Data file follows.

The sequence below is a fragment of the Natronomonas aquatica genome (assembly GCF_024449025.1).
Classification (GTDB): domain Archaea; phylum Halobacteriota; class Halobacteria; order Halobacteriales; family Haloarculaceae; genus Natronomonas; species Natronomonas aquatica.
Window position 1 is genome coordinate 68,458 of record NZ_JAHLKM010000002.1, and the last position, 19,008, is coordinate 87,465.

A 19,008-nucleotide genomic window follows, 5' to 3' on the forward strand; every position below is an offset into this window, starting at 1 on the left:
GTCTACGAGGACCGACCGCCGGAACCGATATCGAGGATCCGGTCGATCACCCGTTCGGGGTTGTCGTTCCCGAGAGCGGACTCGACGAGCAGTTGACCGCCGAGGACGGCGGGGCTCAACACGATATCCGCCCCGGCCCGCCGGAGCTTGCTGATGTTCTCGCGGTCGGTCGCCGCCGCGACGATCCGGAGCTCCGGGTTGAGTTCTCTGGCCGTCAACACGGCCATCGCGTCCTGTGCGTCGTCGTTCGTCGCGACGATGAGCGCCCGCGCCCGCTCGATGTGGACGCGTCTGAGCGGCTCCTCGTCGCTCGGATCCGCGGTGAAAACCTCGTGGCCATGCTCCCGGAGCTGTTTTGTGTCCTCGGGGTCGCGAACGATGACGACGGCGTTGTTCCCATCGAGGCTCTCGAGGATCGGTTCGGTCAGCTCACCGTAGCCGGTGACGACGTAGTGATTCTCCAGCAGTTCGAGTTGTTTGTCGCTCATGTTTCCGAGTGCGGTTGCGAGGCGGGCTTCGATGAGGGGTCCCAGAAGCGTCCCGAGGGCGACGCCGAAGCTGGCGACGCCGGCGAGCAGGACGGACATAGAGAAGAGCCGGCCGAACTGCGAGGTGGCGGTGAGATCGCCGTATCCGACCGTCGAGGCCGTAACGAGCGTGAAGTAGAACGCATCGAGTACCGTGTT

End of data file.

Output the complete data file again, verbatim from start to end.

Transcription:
The sequence below is a fragment of the Natronomonas aquatica genome (assembly GCF_024449025.1).
Classification (GTDB): domain Archaea; phylum Halobacteriota; class Halobacteria; order Halobacteriales; family Haloarculaceae; genus Natronomonas; species Natronomonas aquatica.
Window position 1 is genome coordinate 68,458 of record NZ_JAHLKM010000002.1, and the last position, 19,008, is coordinate 87,465.

A 19,008-nucleotide genomic window follows, 5' to 3' on the forward strand; every position below is an offset into this window, starting at 1 on the left:
GTCTACGAGGACCGACCGCCGGAACCGATATCGAGGATCCGGTCGATCACCCGTTCGGGGTTGTCGTTCCCGAGAGCGGACTCGACGAGCAGTTGACCGCCGAGGACGGCGGGGCTCAACACGATATCCGCCCCGGCCCGCCGGAGCTTGCTGATGTTCTCGCGGTCGGTCGCCGCCGCGACGATCCGGAGCTCCGGGTTGAGTTCTCTGGCCGTCAACACGGCCATCGCGTCCTGTGCGTCGTCGTTCGTCGCGACGATGAGCGCCCGCGCCCGCTCGATGTGGACGCGTCTGAGCGGCTCCTCGTCGCTCGGATCCGCGGTGAAAACCTCGTGGCCATGCTCCCGGAGCTGTTTTGTGTCCTCGGGGTCGCGAACGATGACGACGGCGTTGTTCCCATCGAGGCTCTCGAGGATCGGTTCGGTCAGCTCACCGTAGCCGGTGACGACGTAGTGATTCTCCAGCAGTTCGAGTTGTTTGTCGCTCATGTTTCCGAGTGCGGTTGCGAGGCGGGCTTCGATGAGGGGTCCCAGAAGCGTCCCGAGGGCGACGCCGAAGCTGGCGACGCCGGCGAGCAGGACGGACATAGAGAAGAGCCGGCCGAACTGCGAGGTGGCGGTGAGATCGCCGTATCCGACCGTCGAGGCCGTAACGAGCGTGAAGTAGAACGCATCGAGTACCGTGTT